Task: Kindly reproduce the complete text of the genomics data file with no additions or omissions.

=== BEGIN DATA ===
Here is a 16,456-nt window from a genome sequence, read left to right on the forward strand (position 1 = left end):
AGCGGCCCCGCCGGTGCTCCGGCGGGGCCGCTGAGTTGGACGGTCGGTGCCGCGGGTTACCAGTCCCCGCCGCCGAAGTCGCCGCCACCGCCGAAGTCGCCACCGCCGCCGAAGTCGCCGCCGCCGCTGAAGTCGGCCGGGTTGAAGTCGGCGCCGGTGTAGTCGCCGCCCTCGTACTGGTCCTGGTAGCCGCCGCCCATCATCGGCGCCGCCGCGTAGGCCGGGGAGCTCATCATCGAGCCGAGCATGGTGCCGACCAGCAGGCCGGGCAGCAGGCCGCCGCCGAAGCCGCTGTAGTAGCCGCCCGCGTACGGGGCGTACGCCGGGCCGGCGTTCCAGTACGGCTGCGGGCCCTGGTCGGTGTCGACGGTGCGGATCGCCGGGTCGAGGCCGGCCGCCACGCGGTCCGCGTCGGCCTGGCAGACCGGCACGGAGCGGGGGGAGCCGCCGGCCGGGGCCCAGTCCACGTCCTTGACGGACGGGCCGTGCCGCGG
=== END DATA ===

Here is a 16,456-nt window from a genome sequence, read left to right on the forward strand (position 1 = left end):
AGCGGCCCCGCCGGTGCTCCGGCGGGGCCGCTGAGTTGGACGGTCGGTGCCGCGGGTTACCAGTCCCCGCCGCCGAAGTCGCCGCCACCGCCGAAGTCGCCACCGCCGCCGAAGTCGCCGCCGCCGCTGAAGTCGGCCGGGTTGAAGTCGGCGCCGGTGTAGTCGCCGCCCTCGTACTGGTCCTGGTAGCCGCCGCCCATCATCGGCGCCGCCGCGTAGGCCGGGGAGCTCATCATCGAGCCGAGCATGGTGCCGACCAGCAGGCCGGGCAGCAGGCCGCCGCCGAAGCCGCTGTAGTAGCCGCCCGCGTACGGGGCGTACGCCGGGCCGGCGTTCCAGTACGGCTGCGGGCCCTGGTCGGTGTCGACGGTGCGGATCGCCGGGTCGAGGCCGGCCGCCACGCGGTCCGCGTCGGCCTGGCAGACCGGCACGGAGCGGGGGGAGCCGCCGGCCGGGGCCCAGTCCACGTCCTTGACGGACGGGCCGTGCCGCGG